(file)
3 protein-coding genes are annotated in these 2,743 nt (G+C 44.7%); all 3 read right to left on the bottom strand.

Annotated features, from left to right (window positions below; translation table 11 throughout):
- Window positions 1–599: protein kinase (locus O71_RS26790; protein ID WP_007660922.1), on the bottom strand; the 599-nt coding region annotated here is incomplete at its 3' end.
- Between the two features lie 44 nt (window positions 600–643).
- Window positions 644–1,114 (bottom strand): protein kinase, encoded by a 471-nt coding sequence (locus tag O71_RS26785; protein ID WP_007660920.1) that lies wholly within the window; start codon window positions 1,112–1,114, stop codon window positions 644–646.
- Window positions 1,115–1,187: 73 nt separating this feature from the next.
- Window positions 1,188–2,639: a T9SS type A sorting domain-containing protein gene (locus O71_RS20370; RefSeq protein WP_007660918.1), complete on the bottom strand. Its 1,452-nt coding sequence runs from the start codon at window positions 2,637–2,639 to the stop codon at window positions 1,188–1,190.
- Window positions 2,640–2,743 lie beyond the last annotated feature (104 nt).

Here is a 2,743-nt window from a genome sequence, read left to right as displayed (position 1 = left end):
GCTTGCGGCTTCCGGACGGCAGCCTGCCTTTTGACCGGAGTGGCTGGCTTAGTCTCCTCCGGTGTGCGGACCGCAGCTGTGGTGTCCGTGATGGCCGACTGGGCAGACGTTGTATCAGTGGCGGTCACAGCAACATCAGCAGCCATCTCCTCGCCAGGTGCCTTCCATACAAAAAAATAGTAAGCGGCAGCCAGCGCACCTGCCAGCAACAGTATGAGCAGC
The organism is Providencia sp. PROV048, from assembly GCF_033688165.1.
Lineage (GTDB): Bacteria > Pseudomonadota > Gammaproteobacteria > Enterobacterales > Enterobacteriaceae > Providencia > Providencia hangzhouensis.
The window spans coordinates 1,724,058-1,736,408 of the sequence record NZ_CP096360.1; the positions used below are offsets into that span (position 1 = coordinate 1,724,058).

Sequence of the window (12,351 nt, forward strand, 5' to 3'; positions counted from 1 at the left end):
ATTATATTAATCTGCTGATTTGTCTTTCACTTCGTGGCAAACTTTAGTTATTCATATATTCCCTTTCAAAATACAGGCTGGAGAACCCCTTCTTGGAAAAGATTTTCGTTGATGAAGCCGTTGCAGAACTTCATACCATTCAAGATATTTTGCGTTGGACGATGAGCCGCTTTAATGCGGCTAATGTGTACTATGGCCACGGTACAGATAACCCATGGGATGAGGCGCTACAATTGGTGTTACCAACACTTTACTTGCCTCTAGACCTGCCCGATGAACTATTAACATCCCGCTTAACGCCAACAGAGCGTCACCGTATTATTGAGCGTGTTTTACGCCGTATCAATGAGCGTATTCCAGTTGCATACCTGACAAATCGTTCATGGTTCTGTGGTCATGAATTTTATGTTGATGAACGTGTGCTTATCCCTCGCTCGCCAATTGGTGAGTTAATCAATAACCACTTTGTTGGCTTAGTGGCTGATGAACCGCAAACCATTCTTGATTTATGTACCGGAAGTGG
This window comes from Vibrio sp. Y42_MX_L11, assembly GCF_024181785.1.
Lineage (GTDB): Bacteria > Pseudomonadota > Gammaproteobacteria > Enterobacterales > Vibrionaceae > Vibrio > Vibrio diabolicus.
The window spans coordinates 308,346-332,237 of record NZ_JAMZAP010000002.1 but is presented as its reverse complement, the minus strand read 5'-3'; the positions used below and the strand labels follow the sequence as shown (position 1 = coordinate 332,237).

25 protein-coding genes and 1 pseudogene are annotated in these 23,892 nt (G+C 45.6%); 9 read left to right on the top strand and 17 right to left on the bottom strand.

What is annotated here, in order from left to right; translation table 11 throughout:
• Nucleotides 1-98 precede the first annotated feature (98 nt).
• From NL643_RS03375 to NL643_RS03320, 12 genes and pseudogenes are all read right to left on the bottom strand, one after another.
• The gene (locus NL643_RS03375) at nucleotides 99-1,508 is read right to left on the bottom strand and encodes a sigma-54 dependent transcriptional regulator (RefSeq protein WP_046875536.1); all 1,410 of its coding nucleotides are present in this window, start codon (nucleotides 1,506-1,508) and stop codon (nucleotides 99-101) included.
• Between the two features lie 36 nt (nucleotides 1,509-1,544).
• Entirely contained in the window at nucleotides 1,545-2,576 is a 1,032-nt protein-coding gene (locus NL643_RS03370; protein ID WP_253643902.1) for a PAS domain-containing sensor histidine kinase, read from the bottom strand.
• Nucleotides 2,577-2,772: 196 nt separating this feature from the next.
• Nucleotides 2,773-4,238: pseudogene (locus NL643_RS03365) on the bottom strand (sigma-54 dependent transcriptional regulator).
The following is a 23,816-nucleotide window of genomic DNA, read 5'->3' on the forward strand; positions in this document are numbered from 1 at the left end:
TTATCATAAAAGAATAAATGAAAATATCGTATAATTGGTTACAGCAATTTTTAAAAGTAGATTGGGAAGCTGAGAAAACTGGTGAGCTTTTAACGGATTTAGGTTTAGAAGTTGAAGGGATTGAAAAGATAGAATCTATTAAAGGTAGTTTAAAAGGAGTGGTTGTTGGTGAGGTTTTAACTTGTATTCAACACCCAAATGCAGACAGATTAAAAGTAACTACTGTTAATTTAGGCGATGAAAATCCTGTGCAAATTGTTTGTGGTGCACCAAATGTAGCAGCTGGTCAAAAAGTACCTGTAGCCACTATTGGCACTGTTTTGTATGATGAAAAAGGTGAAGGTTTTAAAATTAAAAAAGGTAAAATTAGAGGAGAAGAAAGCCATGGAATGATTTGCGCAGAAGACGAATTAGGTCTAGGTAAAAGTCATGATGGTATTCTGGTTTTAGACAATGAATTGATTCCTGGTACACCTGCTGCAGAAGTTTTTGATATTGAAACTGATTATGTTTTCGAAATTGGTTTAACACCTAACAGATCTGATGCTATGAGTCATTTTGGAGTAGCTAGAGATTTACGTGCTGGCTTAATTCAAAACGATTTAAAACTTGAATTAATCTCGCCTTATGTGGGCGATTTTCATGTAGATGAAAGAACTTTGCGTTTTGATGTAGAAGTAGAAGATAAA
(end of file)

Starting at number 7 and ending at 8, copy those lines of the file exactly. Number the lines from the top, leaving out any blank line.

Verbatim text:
- Window positions 1,188–2,639: a T9SS type A sorting domain-containing protein gene (locus O71_RS20370; RefSeq protein WP_007660918.1), complete on the bottom strand. Its 1,452-nt coding sequence runs from the start codon at window positions 2,637–2,639 to the stop codon at window positions 1,188–1,190.
- Window positions 2,640–2,743 lie beyond the last annotated feature (104 nt).